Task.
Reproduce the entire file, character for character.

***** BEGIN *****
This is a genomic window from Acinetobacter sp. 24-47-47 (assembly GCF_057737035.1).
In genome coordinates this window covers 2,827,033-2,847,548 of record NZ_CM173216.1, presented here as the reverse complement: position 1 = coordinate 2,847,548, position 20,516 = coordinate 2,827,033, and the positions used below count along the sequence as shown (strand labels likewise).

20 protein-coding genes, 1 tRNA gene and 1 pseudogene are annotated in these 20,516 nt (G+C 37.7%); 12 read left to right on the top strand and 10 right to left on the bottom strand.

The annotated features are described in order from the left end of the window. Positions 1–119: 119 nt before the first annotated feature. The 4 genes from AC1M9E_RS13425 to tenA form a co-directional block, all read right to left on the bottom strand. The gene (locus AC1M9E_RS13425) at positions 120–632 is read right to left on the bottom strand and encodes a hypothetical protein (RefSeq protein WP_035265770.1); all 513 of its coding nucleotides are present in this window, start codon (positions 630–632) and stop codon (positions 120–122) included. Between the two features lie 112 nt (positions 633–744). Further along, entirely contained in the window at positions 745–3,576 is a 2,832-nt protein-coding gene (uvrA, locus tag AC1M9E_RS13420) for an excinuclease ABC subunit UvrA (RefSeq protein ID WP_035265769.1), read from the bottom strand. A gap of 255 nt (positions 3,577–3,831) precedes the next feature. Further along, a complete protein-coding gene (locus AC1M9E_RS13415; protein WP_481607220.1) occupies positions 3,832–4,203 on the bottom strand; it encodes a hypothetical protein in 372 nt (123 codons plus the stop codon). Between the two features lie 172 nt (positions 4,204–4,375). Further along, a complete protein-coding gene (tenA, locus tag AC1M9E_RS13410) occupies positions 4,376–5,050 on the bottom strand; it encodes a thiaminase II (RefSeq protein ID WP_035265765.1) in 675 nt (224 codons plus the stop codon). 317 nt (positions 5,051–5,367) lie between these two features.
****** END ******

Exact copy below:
This is a genomic window from Acinetobacter sp. 24-47-47 (assembly GCF_057737035.1).
In genome coordinates this window covers 2,827,033-2,847,548 of record NZ_CM173216.1, presented here as the reverse complement: position 1 = coordinate 2,847,548, position 20,516 = coordinate 2,827,033, and the positions used below count along the sequence as shown (strand labels likewise).

20 protein-coding genes, 1 tRNA gene and 1 pseudogene are annotated in these 20,516 nt (G+C 37.7%); 12 read left to right on the top strand and 10 right to left on the bottom strand.

The annotated features are described in order from the left end of the window. Positions 1–119: 119 nt before the first annotated feature. The 4 genes from AC1M9E_RS13425 to tenA form a co-directional block, all read right to left on the bottom strand. The gene (locus AC1M9E_RS13425) at positions 120–632 is read right to left on the bottom strand and encodes a hypothetical protein (RefSeq protein WP_035265770.1); all 513 of its coding nucleotides are present in this window, start codon (positions 630–632) and stop codon (positions 120–122) included. Between the two features lie 112 nt (positions 633–744). Further along, entirely contained in the window at positions 745–3,576 is a 2,832-nt protein-coding gene (uvrA, locus tag AC1M9E_RS13420) for an excinuclease ABC subunit UvrA (RefSeq protein ID WP_035265769.1), read from the bottom strand. A gap of 255 nt (positions 3,577–3,831) precedes the next feature. Further along, a complete protein-coding gene (locus AC1M9E_RS13415; protein WP_481607220.1) occupies positions 3,832–4,203 on the bottom strand; it encodes a hypothetical protein in 372 nt (123 codons plus the stop codon). Between the two features lie 172 nt (positions 4,204–4,375). Further along, a complete protein-coding gene (tenA, locus tag AC1M9E_RS13410) occupies positions 4,376–5,050 on the bottom strand; it encodes a thiaminase II (RefSeq protein ID WP_035265765.1) in 675 nt (224 codons plus the stop codon). 317 nt (positions 5,051–5,367) lie between these two features.